The instant connection of the internet has allowed us to share information and collaborate on a global scale, and this has laid the foundation for the next wave of exponential technologies, including artificial intelligence, quantum computing, and blockchain.
The purpose of this is to give you an initial understanding of why blockchain technology is important and why it matters for the education world. I want to emphasize the principles and purpose driving the community behind this technology more than the details of the technology itself, because this could have the potential to solve deeper issues.
What is blockchain trying to solve?
Blockchain is an architecture of computing that uses cryptography to link a growing list of records, called blocks, organized in an open and distributed ledger. The design of the blockchain makes it resistant to modifying the data. This technology had its big debut when financially applied in the Bitcoin whitepaper, published in 2008 for the open source community. The premise was that “a purely peer-to-peer version of electronic cash would allow online payments to be sent directly from one party to another without going through a financial institution”1.
Since then, people around the world have been inspired to apply this technology beyond finance, such as in law, health, and philanthropy. What underpins these approaches is the desire to allow value to flow without intermediaries. Various ethical and inefficiency issues in a process or system can be targeted by the opportunities that this technology can introduce.
The imagination and creativity of people have allowed this technology to be analyzed, criticized, expanded upon, reduced, and stretched. And as with any concept that gets thrown into the minds and mouths of people, blockchain has had its fair share of being misunderstood and exaggerated. So if you are interested, undertake your own learning journey and create your own opinions about this.
What is happening now?
The landscape now is one of learning, building, failing, and iterating. Various blockchain projects have taken the notion of decentralization to every part of their functioning, and out of these, you see new and interesting ways of self-organizing and governance. Thorny issues around security, ownership, privacy, and transparency have been brought to the forefront and speculated by various people in the community.
Blockchain in education
There are three main ways to approach this topic:
- a) Practical: using blockchain technology within our education systems, such as digital credentials to track and prove our learning
- b) Educational: educating students and the general population about blockchain, and growing the research in this area
- c) Organizational/Social: applying principles of the technology to our own formations of governance in education.
You will find organizations and projects for a) and b) sprouting up everywhere. I’d like to emphasize c) because it could have the largest impact on our education systems. A lot of our issues in education, whether it be access to schools and resources, student debt, or support for teachers, could be alleviated if we reshaped how we govern our institutions. Even on a global scale, “‘education is shaped mainly by a handful of universities in a few countries. Such a model assumes a deficit of knowledge in other parts of the world and a belief that non-Western parts of the world have less or even nothing to contribute”2.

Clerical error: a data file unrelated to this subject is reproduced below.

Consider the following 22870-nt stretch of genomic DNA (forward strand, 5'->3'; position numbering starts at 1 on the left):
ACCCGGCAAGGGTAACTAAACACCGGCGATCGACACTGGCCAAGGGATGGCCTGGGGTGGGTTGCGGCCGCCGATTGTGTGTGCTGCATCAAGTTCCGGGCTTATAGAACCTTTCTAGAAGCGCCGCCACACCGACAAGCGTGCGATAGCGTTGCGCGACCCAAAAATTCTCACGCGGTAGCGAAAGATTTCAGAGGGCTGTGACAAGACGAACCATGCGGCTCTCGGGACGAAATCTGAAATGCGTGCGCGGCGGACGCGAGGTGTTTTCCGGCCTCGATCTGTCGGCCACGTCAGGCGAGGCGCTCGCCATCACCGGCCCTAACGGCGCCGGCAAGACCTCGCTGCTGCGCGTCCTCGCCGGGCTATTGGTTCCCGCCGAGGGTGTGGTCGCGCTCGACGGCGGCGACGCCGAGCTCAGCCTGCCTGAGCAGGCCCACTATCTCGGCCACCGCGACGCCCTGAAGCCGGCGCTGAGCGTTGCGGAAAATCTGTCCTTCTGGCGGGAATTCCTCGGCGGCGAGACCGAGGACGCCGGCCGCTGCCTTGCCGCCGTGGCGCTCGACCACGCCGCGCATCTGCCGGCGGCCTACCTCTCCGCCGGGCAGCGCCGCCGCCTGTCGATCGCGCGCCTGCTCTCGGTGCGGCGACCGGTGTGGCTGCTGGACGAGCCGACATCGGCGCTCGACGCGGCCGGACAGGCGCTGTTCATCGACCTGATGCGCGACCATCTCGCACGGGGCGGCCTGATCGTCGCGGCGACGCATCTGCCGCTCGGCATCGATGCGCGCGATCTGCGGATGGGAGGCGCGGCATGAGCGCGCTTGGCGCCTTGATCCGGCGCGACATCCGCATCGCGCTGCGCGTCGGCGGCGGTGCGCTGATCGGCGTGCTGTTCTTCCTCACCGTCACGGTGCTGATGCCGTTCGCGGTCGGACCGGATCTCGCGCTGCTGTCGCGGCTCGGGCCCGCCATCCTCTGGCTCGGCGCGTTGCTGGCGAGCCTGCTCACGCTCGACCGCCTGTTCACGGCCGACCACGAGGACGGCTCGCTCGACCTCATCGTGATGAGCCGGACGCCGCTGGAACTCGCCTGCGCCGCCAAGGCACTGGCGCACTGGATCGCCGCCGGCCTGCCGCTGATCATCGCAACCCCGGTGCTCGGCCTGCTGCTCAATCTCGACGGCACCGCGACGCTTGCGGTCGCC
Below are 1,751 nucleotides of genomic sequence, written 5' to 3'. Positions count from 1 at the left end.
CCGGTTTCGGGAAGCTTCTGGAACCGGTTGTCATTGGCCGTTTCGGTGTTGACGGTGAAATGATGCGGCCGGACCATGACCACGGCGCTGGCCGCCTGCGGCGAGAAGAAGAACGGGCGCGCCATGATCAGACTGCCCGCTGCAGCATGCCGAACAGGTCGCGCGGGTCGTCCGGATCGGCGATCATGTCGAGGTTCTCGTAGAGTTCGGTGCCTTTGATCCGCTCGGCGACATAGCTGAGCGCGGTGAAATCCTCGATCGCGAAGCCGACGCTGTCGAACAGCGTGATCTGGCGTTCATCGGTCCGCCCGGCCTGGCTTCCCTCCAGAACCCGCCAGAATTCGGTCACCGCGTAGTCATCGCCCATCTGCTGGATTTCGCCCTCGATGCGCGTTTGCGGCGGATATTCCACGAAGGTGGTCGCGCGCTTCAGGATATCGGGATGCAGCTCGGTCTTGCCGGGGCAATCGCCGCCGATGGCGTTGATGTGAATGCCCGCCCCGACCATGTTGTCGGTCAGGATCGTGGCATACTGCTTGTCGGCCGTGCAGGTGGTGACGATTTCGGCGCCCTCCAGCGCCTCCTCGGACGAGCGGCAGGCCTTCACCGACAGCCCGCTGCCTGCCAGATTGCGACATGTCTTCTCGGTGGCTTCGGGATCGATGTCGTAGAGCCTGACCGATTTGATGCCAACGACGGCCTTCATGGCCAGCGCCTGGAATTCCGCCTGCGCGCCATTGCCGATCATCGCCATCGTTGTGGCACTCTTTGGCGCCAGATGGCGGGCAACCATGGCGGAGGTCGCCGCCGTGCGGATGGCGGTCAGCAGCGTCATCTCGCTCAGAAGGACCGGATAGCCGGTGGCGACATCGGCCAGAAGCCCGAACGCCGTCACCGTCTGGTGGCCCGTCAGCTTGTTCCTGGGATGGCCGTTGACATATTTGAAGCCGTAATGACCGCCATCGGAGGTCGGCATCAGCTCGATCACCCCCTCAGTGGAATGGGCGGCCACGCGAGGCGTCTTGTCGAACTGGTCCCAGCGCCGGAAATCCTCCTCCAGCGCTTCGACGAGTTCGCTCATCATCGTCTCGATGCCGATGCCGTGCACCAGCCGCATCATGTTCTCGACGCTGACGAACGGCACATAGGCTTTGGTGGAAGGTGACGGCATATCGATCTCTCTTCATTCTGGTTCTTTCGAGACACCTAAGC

Our education systems still have a long way to go; almost 303 million children aged 5 to 17 are out of school worldwide3. Even for those attending school, we can’t guarantee that they are having access to quality education. The disparity between our best and our worst schools is ever increasing and even the best schools are seeing a mismatch towards the job market.
It’s hard to separate education from the economy and governance
Ultimately, we have to keep up with developments in other industries to strengthen the purpose of education. Back in the days when noblemen and the ruling family were the only ones who had access to education, they would individually be taught by a group of dedicated experts. Then came the industrial revolution which helped democratize access to education. The model of education followed the economic principles of: free, mass, and public. Follow the trend and you’ll see that we’ve now moved to a networked model because of the internet, we can learn remotely and access content about anything we like.
So are we prepared?
I purposely refrained from sharing examples in this article because I have a specific goal in mind for you. This is a call to action for those of you in the education space, of all backgrounds, particularly students and teachers. If you’re curious or interested in what this technology can do, undertake your own research and test it out. If you’re grappling with issues and believe that we could use this to alleviate it, then make your voice heard and let us know what this could do for you.
We’re just getting started.
Share your thoughts with me on Twitter @VestaGheibi or email firstname.lastname@example.org
1 S. Nakamoto, “Bitcoin: A Peer-to-Peer Electronic Cash System,” https://bitcoin.org/bitcoin.pdf, 2008
2 T. Adam, “The Future of MOOCs Must Be Decolonized,” https://www.edsurge.com/news/2019-01-03-the-future-of-moocs-must-be-decolonized, 2019
3 UNICEF, “A Future Stolen: Young and out-of-school,” page 5, 2018